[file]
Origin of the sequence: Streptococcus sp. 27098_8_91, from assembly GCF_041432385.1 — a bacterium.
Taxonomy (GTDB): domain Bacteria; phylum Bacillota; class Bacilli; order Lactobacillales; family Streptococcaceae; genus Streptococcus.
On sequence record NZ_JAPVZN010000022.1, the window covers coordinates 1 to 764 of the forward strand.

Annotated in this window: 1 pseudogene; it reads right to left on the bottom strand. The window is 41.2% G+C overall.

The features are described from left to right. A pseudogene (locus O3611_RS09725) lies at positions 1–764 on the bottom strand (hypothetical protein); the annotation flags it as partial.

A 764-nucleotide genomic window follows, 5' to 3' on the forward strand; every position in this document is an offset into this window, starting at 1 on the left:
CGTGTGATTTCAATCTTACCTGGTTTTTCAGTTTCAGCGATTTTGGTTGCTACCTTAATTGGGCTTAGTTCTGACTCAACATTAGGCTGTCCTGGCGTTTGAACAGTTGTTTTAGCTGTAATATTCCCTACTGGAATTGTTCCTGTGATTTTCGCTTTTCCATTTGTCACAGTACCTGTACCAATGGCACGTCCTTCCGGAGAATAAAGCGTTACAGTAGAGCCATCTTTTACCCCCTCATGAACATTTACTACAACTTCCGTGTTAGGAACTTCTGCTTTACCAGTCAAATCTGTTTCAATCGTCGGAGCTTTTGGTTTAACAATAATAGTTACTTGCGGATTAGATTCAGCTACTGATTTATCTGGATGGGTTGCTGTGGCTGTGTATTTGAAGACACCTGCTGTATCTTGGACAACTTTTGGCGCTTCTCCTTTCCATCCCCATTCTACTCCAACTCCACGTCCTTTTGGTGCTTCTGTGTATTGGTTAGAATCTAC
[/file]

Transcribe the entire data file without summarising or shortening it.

Origin of the sequence: Streptococcus sp. 27098_8_91, from assembly GCF_041432385.1 — a bacterium.
Taxonomy (GTDB): domain Bacteria; phylum Bacillota; class Bacilli; order Lactobacillales; family Streptococcaceae; genus Streptococcus.
On sequence record NZ_JAPVZN010000022.1, the window covers coordinates 1 to 764 of the forward strand.

Annotated in this window: 1 pseudogene; it reads right to left on the bottom strand. The window is 41.2% G+C overall.

The features are described from left to right. A pseudogene (locus O3611_RS09725) lies at positions 1–764 on the bottom strand (hypothetical protein); the annotation flags it as partial.

A 764-nucleotide genomic window follows, 5' to 3' on the forward strand; every position in this document is an offset into this window, starting at 1 on the left:
CGTGTGATTTCAATCTTACCTGGTTTTTCAGTTTCAGCGATTTTGGTTGCTACCTTAATTGGGCTTAGTTCTGACTCAACATTAGGCTGTCCTGGCGTTTGAACAGTTGTTTTAGCTGTAATATTCCCTACTGGAATTGTTCCTGTGATTTTCGCTTTTCCATTTGTCACAGTACCTGTACCAATGGCACGTCCTTCCGGAGAATAAAGCGTTACAGTAGAGCCATCTTTTACCCCCTCATGAACATTTACTACAACTTCCGTGTTAGGAACTTCTGCTTTACCAGTCAAATCTGTTTCAATCGTCGGAGCTTTTGGTTTAACAATAATAGTTACTTGCGGATTAGATTCAGCTACTGATTTATCTGGATGGGTTGCTGTGGCTGTGTATTTGAAGACACCTGCTGTATCTTGGACAACTTTTGGCGCTTCTCCTTTCCATCCCCATTCTACTCCAACTCCACGTCCTTTTGGTGCTTCTGTGTATTGGTTAGAATCTAC